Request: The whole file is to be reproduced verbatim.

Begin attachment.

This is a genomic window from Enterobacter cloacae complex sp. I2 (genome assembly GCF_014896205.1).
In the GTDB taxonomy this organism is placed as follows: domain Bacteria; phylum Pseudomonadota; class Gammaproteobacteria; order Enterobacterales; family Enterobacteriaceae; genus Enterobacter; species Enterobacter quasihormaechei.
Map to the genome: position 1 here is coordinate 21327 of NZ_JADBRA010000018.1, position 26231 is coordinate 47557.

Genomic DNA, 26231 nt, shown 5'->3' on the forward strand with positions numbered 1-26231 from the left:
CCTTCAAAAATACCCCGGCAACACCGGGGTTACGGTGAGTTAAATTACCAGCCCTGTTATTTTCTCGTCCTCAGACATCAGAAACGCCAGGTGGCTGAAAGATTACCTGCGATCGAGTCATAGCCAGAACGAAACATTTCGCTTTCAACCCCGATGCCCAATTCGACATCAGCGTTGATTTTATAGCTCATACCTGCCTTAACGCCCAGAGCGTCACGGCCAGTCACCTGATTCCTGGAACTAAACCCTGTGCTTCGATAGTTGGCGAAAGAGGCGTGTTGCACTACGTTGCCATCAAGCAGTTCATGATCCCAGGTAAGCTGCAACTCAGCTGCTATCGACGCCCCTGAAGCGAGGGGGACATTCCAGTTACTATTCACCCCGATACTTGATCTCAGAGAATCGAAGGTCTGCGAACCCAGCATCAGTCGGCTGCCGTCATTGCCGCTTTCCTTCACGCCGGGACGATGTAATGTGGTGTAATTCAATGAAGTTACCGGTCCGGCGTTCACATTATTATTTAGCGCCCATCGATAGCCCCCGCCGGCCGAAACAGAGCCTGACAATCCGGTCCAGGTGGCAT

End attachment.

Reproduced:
This is a genomic window from Enterobacter cloacae complex sp. I2 (genome assembly GCF_014896205.1).
In the GTDB taxonomy this organism is placed as follows: domain Bacteria; phylum Pseudomonadota; class Gammaproteobacteria; order Enterobacterales; family Enterobacteriaceae; genus Enterobacter; species Enterobacter quasihormaechei.
Map to the genome: position 1 here is coordinate 21327 of NZ_JADBRA010000018.1, position 26231 is coordinate 47557.

Genomic DNA, 26231 nt, shown 5'->3' on the forward strand with positions numbered 1-26231 from the left:
CCTTCAAAAATACCCCGGCAACACCGGGGTTACGGTGAGTTAAATTACCAGCCCTGTTATTTTCTCGTCCTCAGACATCAGAAACGCCAGGTGGCTGAAAGATTACCTGCGATCGAGTCATAGCCAGAACGAAACATTTCGCTTTCAACCCCGATGCCCAATTCGACATCAGCGTTGATTTTATAGCTCATACCTGCCTTAACGCCCAGAGCGTCACGGCCAGTCACCTGATTCCTGGAACTAAACCCTGTGCTTCGATAGTTGGCGAAAGAGGCGTGTTGCACTACGTTGCCATCAAGCAGTTCATGATCCCAGGTAAGCTGCAACTCAGCTGCTATCGACGCCCCTGAAGCGAGGGGGACATTCCAGTTACTATTCACCCCGATACTTGATCTCAGAGAATCGAAGGTCTGCGAACCCAGCATCAGTCGGCTGCCGTCATTGCCGCTTTCCTTCACGCCGGGACGATGTAATGTGGTGTAATTCAATGAAGTTACCGGTCCGGCGTTCACATTATTATTTAGCGCCCATCGATAGCCCCCGCCGGCCGAAACAGAGCCTGACAATCCGGTCCAGGTGGCAT